Olivia Burdick, Executive Director at Rainbow Senior Center

How did you become interested in this work?

I was introduced to the Rainbow Senior Center and serving the aging population as an intern during my last semester at the University of Texas at San Antonio.  I had no idea that it would launch a long term career and become something that I would end up being extremely passionate about.  I was fortunate enough to be hired with the organization before I graduated and I served mostly in a development role before becoming Executive Director in 2016.

What drives your passion?

I am a very competitive person by nature and that drives my passion in many ways.  I feel that we live in a society that has a hard time embracing aging.  We are endeared to our elders but we do not embrace elderhood.  It frightens us, puts us in denial and far too often allows us an excuse to overlook the complexities of aging with an improved quality of life.  My competitive spirit and passion for the aging empowers me every day to keep advocating and pushing the limits to break the perceptions of what growing older means and to better the experience.

Does your organization offer any programs other than home meal delivery? If so, what are they?

We offer several programs that supplement Home Delivered Meals including:
  • Newspaper Delivery-We provide a newspaper to homebound seniors once a week.
  • Flower Delivery-We partner with our local grocery store to provide donated fresh flower arrangements to homebound seniors to brighten their day.
  • Pet Food Assistance-We deliver pet food to seniors that are not able to provide for their pet companions.
  • Produce Delivery-We deliver free, fresh produce from our gardens at the Center to homebound seniors with a simple, easy to prepare recipe.
For those that are not homebound and are able to attend the Center, we also offer many additional programs and activities including:
  • Congregate Lunch-We provide lunch at the Center 5 days a week for seniors to eat a healthy meal and socialize with friends.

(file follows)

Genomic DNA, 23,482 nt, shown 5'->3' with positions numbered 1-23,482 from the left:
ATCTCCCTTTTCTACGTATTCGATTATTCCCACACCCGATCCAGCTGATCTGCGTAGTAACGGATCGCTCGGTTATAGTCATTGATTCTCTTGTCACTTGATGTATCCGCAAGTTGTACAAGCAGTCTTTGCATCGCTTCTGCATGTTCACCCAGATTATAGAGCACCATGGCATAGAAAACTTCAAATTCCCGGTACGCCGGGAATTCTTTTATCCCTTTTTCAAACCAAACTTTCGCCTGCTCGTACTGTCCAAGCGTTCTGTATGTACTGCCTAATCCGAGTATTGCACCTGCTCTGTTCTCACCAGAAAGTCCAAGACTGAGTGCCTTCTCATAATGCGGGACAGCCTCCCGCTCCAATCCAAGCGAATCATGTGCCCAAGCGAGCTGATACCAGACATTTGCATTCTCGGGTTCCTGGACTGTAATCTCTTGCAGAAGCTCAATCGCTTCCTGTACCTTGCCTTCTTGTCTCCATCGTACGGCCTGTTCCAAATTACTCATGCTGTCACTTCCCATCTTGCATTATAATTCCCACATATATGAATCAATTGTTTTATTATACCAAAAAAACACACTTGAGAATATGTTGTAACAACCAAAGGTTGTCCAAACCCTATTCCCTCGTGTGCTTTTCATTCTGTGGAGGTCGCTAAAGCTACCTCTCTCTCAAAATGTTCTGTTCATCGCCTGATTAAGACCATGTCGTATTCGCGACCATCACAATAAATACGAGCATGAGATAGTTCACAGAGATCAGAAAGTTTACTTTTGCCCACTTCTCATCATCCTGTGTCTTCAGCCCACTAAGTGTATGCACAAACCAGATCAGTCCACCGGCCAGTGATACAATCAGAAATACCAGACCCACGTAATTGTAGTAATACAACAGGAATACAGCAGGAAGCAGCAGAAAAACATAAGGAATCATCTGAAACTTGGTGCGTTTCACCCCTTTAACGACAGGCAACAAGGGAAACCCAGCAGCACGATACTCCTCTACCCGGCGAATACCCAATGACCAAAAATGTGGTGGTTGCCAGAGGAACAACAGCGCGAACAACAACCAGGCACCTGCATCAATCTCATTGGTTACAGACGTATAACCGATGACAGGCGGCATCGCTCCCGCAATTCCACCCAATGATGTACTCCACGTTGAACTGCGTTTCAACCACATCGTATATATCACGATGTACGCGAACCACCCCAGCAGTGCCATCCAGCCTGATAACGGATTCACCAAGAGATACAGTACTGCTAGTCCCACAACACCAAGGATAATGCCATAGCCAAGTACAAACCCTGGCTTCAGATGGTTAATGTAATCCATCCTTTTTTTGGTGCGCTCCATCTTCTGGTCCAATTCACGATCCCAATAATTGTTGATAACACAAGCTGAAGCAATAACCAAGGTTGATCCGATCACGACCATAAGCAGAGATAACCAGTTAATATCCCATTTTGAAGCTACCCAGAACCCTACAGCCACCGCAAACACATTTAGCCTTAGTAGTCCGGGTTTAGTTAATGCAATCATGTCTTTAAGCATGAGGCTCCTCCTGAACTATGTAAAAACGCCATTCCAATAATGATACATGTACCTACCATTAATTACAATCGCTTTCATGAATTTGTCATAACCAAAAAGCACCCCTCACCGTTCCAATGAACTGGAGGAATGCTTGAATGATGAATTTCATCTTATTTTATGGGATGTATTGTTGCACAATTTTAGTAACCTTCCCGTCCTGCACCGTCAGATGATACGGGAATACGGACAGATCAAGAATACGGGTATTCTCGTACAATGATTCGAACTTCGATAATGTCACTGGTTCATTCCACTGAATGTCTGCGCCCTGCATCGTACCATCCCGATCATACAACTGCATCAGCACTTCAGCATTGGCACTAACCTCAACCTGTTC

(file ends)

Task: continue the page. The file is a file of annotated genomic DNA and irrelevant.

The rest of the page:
• Social Activities-We offer the opportunity for daily social interaction through playing group games, dancing, and arts and crafts.
  • Fitness-We offer a Dual Membership program with the local YMCA to provide seniors with physical activity classes, instructors and equipment.
  • Education-We provide educational seminars and lunch and learns on a variety of topics ranging from financial health to technology to health and wellness, and offer health fairs, health screenings and a health care resource library which is open to the community.
  • Community Garden-We provide free, fresh produce to increase accessibility and affordability of nutritious fruits and vegetables.
  • Home Health Closet-We offer free medical equipment to the community at no cost.
  • Transportation-We provide transportation to seniors in the community who are no longer able to drive.  The service provides rides to and from the center, to medical appointments and to receive other basic needs.
  • Volunteering-We offer many volunteer opportunities throughout each day to keep seniors feeling a sense of value, independence, belonging and empowerment.

What’s the biggest challenge in your work?

As a Senior Center, our mission is to improve the quality of life for the aging in our community.  So when you add the social complexities of accepting what aging means to us all and you bring individuals in for a tour of the senior center and they see: bingo, bridge play, and dominoes, many do not see past the layer of the activity.  The simple understanding is that we feed people, that Meals on Wheels is the important activity.  They do not see that in each of those other more simple activities and even with Meals on Wheels, socialization is taking place.  They do not understand the importance, the impact or the influence that socialization has on things like mental health, dementia or elderly depression; or how each of those things relates to chronic disease, and the management of the disease.  That is where we have to educate and advocate for our efforts.  It is easy to see the face of hunger or poverty; it is hard to see the development of mental or emotional deterioration.  It is even harder to do this if we ourselves fear growing old.  We have a tough mission.

What’s the best advice that you have ever received?

I have been very fortunate to have wonderful mentorship and great advice so early on in my career.    One of the best pieces of advice I have received is to never stop learning.  Seth Godin captured it well in one of his blog posts. “We learn as we go.  If we stop going, we stop learning…and, if we’re not willing to keep learning, we should probably stop going.”

Was there a client, volunteer, or poignant moment in your work that has had a great impact on you?

There have been so many moments, stories, and people that have made an impact on me and the work that I do.  On any given day, I will hear “I don’t know what I would do without this place” from a senior, caregiver or volunteer.  That is what keeps me going, keeps me wanting to do more, to serve more people, to make more of an impact.  I once heard someone say that you can gauge the quality of life in any community by going to its local senior center.  I hope anyone that comes to Boerne, TX would be proud of the way we care for our seniors.